Therefore, a key principle for subjecting circuits of finance to democratic processes is in creating centralized institutions of finance that are the subject of democratic deliberation, participation and decision-making. We might embrace a policy of state recapitalization and nationalize banks, or we might set up public banks that supplement the private banking industry. The former may be more democratic, but the latter are more feasible. Regardless of the path, the ownership model should be one in which stakeholders — the public — has a claim and is therefore privy to its governance so that allocation can be made in the public good.
Mechanisms Of Participation
One relatively new solution proposed by Web3 advocates are DAOs — decentralized autonomous organizations. These are organizations that are governed by an open-source code that execute smart contracts to make the organization work. They are typically organized around a founding constitution, are member-controlled and governed by one coin, one vote. Normally, the more coins you have in a DAO, the more votes you get. Some even experiment (in theory, to my knowledge this has not been implemented) with quadratic voting, which allows members to save up their voting influence or have greater say on issues that are more meaningful to them.
Vitalik Buterin, co-founder and de facto boss of Ethereum, has toyed with the idea of making governance rights in a city — say CityDAO, a nontransferable NTF — tied to the individual, much like a “soulbound” item in World of Warcraft, which once looted cannot be sold or given away to another player in the game. Yet as Buterin himself acknowledges, in the main, the current DAO model functions more like a plutocracy. As in the shareholder governance system for publicly traded corporations, those with the most shares rule the DAO.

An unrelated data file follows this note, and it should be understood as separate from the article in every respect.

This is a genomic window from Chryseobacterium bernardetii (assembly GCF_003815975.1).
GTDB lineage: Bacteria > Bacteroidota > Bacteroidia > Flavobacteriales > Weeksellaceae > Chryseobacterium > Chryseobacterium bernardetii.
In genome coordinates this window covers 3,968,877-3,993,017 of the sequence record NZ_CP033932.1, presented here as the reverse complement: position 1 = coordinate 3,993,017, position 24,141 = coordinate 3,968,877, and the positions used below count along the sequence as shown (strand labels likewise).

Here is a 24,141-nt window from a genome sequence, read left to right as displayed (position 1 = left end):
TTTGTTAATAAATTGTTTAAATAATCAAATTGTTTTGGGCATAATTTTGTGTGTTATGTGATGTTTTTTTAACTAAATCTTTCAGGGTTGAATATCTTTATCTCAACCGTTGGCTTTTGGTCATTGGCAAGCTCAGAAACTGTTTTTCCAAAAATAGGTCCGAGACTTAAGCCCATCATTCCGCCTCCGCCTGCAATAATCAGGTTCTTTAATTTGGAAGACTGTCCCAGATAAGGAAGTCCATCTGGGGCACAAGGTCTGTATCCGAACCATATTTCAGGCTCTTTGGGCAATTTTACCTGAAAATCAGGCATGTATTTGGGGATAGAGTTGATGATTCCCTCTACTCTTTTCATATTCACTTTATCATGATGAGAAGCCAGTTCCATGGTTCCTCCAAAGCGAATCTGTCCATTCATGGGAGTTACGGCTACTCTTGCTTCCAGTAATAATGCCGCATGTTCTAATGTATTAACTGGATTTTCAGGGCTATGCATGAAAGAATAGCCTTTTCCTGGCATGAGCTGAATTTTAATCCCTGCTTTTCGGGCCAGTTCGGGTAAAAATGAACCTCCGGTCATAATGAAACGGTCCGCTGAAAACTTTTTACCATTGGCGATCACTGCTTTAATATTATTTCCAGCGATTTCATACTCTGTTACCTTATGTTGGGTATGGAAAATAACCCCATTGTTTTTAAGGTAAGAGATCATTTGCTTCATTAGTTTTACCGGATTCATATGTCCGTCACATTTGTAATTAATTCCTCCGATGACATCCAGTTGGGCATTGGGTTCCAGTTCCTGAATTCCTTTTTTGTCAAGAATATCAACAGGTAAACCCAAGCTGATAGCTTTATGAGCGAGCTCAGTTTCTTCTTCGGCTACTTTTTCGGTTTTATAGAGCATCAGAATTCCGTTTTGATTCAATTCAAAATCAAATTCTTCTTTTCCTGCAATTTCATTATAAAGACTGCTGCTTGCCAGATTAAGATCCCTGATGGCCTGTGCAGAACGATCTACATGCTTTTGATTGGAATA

Perhaps, then, it would be best to set up an institution of public finance, such as an investment bank, and allow it to be run by elected representatives. That would be in keeping with the dominant mode of participation in public decision-making, which is to vote for representatives that act on your behalf. But two major dilemmas have emerged with representative democracy that have only been deepened by the digital age: confirmation bias and principal-agent problems.
Scholars have amassed evidence showing how a person’s prior views shape their reaction to new information. Whether it be views associated with their identity, group status or party affiliation, people can be motivated to reason in ways that confirm their preexisting biases. This problem, known as confirmation bias, has worsened with more deeply held partisan divisions and party signaling, such as the use of racial dog whistles. As a result, sections of the electorate ignore facts and process information in ways that reinforce pre-held views rather than help to facilitate the discovery of more accurate views — thus weakening representative democracy.
Furthermore, politicians have access to more information than their constituencies and therefore often govern in ways that are not fully transparent. And by virtue of either their different social origins (typically, politicians are wealthier than their constituents) or their professional roles as state bureaucrats bombarded with lobbying and campaign contributions from interest groups, constituencies and their representatives will often come to have different goals — raising concerns that representatives in fact aren’t acting in their constituents’ best interests. Thus, even without confirmation biases, principal-agent problems would persist in a public bank governed by elected representatives.